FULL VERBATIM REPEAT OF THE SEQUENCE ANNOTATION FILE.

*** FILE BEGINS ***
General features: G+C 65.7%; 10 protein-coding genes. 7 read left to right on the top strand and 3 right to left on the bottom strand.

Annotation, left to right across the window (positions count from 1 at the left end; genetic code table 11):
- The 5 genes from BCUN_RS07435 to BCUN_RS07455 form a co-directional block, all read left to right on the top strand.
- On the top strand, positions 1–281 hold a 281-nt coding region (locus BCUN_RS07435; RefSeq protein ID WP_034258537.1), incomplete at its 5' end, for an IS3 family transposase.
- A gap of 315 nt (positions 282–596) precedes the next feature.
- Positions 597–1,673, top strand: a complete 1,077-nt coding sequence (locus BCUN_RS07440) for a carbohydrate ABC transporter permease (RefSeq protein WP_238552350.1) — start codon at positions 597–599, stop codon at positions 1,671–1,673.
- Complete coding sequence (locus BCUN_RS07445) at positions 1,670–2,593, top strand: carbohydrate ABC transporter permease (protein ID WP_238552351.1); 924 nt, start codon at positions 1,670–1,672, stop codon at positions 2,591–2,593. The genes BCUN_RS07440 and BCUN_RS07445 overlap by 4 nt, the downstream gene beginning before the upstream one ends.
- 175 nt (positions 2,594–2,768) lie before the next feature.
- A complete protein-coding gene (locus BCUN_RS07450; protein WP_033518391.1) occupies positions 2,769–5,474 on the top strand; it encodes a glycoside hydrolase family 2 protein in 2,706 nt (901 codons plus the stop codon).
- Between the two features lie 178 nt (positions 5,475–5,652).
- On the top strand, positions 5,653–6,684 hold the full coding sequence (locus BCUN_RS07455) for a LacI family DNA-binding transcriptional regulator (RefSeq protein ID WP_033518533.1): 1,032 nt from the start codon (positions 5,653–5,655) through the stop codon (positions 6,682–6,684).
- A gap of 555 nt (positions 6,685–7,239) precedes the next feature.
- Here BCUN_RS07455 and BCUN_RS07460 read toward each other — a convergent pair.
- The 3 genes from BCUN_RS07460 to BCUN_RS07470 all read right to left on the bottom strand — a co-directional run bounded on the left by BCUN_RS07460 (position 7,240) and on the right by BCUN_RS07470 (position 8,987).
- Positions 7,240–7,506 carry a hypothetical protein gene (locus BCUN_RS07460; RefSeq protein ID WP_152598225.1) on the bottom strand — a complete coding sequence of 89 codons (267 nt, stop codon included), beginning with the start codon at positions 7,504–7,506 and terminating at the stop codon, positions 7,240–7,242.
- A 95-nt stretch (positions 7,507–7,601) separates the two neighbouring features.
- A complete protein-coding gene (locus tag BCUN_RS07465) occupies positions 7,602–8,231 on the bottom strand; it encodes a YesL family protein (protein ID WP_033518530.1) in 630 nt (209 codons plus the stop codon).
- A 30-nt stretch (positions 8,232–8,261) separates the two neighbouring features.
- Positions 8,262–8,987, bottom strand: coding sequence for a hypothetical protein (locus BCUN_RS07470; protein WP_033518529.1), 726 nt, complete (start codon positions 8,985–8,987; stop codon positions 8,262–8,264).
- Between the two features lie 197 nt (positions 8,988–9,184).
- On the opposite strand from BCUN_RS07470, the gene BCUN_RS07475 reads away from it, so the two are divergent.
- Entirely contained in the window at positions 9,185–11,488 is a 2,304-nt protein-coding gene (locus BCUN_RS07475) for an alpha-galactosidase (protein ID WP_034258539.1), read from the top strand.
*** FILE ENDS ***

General features: G+C 65.7%; 10 protein-coding genes. 7 read left to right on the top strand and 3 right to left on the bottom strand.

Annotation, left to right across the window (positions count from 1 at the left end; genetic code table 11):
- The 5 genes from BCUN_RS07435 to BCUN_RS07455 form a co-directional block, all read left to right on the top strand.
- On the top strand, positions 1–281 hold a 281-nt coding region (locus BCUN_RS07435; RefSeq protein ID WP_034258537.1), incomplete at its 5' end, for an IS3 family transposase.
- A gap of 315 nt (positions 282–596) precedes the next feature.
- Positions 597–1,673, top strand: a complete 1,077-nt coding sequence (locus BCUN_RS07440) for a carbohydrate ABC transporter permease (RefSeq protein WP_238552350.1) — start codon at positions 597–599, stop codon at positions 1,671–1,673.
- Complete coding sequence (locus BCUN_RS07445) at positions 1,670–2,593, top strand: carbohydrate ABC transporter permease (protein ID WP_238552351.1); 924 nt, start codon at positions 1,670–1,672, stop codon at positions 2,591–2,593. The genes BCUN_RS07440 and BCUN_RS07445 overlap by 4 nt, the downstream gene beginning before the upstream one ends.
- 175 nt (positions 2,594–2,768) lie before the next feature.
- A complete protein-coding gene (locus BCUN_RS07450; protein WP_033518391.1) occupies positions 2,769–5,474 on the top strand; it encodes a glycoside hydrolase family 2 protein in 2,706 nt (901 codons plus the stop codon).
- Between the two features lie 178 nt (positions 5,475–5,652).
- On the top strand, positions 5,653–6,684 hold the full coding sequence (locus BCUN_RS07455) for a LacI family DNA-binding transcriptional regulator (RefSeq protein ID WP_033518533.1): 1,032 nt from the start codon (positions 5,653–5,655) through the stop codon (positions 6,682–6,684).
- A gap of 555 nt (positions 6,685–7,239) precedes the next feature.
- Here BCUN_RS07455 and BCUN_RS07460 read toward each other — a convergent pair.
- The 3 genes from BCUN_RS07460 to BCUN_RS07470 all read right to left on the bottom strand — a co-directional run bounded on the left by BCUN_RS07460 (position 7,240) and on the right by BCUN_RS07470 (position 8,987).
- Positions 7,240–7,506 carry a hypothetical protein gene (locus BCUN_RS07460; RefSeq protein ID WP_152598225.1) on the bottom strand — a complete coding sequence of 89 codons (267 nt, stop codon included), beginning with the start codon at positions 7,504–7,506 and terminating at the stop codon, positions 7,240–7,242.
- A 95-nt stretch (positions 7,507–7,601) separates the two neighbouring features.
- A complete protein-coding gene (locus tag BCUN_RS07465) occupies positions 7,602–8,231 on the bottom strand; it encodes a YesL family protein (protein ID WP_033518530.1) in 630 nt (209 codons plus the stop codon).
- A 30-nt stretch (positions 8,232–8,261) separates the two neighbouring features.
- Positions 8,262–8,987, bottom strand: coding sequence for a hypothetical protein (locus BCUN_RS07470; protein WP_033518529.1), 726 nt, complete (start codon positions 8,985–8,987; stop codon positions 8,262–8,264).
- Between the two features lie 197 nt (positions 8,988–9,184).
- On the opposite strand from BCUN_RS07470, the gene BCUN_RS07475 reads away from it, so the two are divergent.
- Entirely contained in the window at positions 9,185–11,488 is a 2,304-nt protein-coding gene (locus BCUN_RS07475) for an alpha-galactosidase (protein ID WP_034258539.1), read from the top strand.